Does Freud’s Theory Or Trait Approach Best Explain Personality? - Coventry - Essay

1548 words - 7 pages

Does Freud’s Theory or Trait Approach best explain personality?
Personality is commonly thought to be characteristics that reflects an individual’s attitude and
behaviour. This gives a brief overview of some of the issues that are touched upon regarding
personality from empirical psychological research. One definition of personality is ‘a particular
pattern of behaviour and thinking that prevails across time and situations and differentiates one
person from another.’ Freud, one of the most prominent figures of twentieth century psychology,
was the first to claim that behaviours were irrational and were largely due to the machination of the
unconscious. Psychodynamic was the term coined for the internal conflict within the mind that he
claimed determined the personality. The other approach towards personality is the Trait Approach,
which aims to explain personality by measuring the degree to which individuals express a particular
personality trait. This is unlike Freud’s Theory in that it doesn’t attempt to categorise individuals
according to different personality traits.
Human behaviour, according to Freud, is motivated by instinctual drives which are triggered by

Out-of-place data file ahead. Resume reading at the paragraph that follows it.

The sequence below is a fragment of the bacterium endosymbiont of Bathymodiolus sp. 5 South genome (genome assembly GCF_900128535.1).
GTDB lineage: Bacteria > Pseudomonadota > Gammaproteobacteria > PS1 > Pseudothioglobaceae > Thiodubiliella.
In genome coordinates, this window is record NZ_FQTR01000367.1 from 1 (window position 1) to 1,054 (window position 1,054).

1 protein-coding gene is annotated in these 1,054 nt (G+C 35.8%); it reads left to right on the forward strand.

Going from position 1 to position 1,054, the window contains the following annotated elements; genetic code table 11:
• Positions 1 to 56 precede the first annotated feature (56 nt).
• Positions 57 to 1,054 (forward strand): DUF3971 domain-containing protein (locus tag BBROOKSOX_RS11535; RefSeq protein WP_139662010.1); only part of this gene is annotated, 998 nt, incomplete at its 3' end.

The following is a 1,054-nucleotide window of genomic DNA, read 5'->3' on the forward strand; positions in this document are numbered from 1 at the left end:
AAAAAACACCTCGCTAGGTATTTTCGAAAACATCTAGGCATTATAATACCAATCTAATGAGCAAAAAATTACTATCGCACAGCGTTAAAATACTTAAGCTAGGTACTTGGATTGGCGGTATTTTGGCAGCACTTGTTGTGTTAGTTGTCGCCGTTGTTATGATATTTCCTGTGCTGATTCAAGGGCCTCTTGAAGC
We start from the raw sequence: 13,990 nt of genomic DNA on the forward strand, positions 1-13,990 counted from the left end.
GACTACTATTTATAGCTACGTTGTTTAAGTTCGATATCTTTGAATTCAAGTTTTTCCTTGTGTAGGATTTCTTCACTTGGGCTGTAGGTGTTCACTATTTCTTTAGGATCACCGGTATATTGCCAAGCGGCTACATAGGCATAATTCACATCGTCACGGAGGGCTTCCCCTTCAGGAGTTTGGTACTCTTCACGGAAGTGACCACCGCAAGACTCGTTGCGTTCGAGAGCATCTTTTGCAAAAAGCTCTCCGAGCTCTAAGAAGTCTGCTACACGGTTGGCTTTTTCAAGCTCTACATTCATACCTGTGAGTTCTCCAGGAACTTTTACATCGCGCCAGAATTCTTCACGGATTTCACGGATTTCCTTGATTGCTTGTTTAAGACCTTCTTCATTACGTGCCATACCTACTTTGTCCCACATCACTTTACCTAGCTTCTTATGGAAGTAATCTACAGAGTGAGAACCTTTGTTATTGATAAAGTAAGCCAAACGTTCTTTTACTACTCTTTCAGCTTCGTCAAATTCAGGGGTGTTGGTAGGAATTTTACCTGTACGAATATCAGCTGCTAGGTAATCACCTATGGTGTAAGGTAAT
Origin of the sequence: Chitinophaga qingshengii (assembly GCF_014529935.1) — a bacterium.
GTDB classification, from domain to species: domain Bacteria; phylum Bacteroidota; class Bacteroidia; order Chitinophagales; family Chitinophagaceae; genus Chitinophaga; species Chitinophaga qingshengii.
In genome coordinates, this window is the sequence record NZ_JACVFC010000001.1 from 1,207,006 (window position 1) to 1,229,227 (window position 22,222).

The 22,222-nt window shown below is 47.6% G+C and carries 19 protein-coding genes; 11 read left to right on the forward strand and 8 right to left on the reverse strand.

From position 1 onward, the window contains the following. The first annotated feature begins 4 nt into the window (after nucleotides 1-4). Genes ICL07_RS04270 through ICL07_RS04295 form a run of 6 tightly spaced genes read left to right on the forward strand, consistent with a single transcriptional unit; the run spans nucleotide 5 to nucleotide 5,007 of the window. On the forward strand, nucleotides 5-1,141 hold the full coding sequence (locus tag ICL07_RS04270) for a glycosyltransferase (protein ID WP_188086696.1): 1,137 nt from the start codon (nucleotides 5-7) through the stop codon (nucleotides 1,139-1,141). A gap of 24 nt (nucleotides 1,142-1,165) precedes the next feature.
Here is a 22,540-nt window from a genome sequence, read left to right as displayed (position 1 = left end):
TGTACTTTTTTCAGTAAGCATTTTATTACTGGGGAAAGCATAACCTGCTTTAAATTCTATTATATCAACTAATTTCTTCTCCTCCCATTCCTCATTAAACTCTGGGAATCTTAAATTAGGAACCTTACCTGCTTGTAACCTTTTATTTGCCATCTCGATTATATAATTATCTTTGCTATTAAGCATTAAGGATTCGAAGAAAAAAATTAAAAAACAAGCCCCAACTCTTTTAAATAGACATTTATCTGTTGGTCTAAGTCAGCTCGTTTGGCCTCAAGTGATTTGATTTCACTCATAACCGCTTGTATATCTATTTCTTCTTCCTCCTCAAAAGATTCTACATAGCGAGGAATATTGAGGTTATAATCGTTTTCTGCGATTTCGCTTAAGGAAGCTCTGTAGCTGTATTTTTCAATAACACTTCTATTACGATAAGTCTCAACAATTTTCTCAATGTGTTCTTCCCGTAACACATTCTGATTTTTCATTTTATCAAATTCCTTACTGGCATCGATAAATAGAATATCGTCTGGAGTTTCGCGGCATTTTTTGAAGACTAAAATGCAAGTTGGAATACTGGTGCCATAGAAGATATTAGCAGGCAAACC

traumatic events in a person’s life. This in turn releases ‘psychic energy’ which is aversive and alters
the body’s state of equilibrium. If this energy drive is not relieved or satisfied psychological
disturbances will occur. He believed that during these traumatic events, individuals try to suppress
what they’ve experienced and it becomes embedded in their unconscious and exerts control over
the conscious emotions and behaviour without their awareness. The example of an iceberg was used
to express how this functions. While the tip of the iceberg (the conscious mind) is above the surface
the larger, more important part (the unconscious mind) is below the surface and unseen. Both of
these determine personality however as the unconscious is perceived to be the larger of two it has a
greater influence. Freud’s claimed the mind was split into three parts: the id, the ego and the
superego. The conflict between this components is due to the id’s pleasure principle which seeks
immediate gratification with no consideration of reality and the conscience of the superego which is
the internalisation of rules and restrictions of the society. Freud’s Theory of personality
development revolves around this idea of pleasure principle and passing through psychosexual
stages of development. This consists of five stages and fixation at one of these stages during
development can indicate later personality characteristics. The first stage is known as the oral stage
which mainly consists of sucking and swallowing by new born babies, which initially is passive but
later becomes more aggressive. Fixation at this stage might the cause the individual to become
sarcastic or develop habits such as smoking. The second year of life sees the child advance into the
anal stage of personality development. ...

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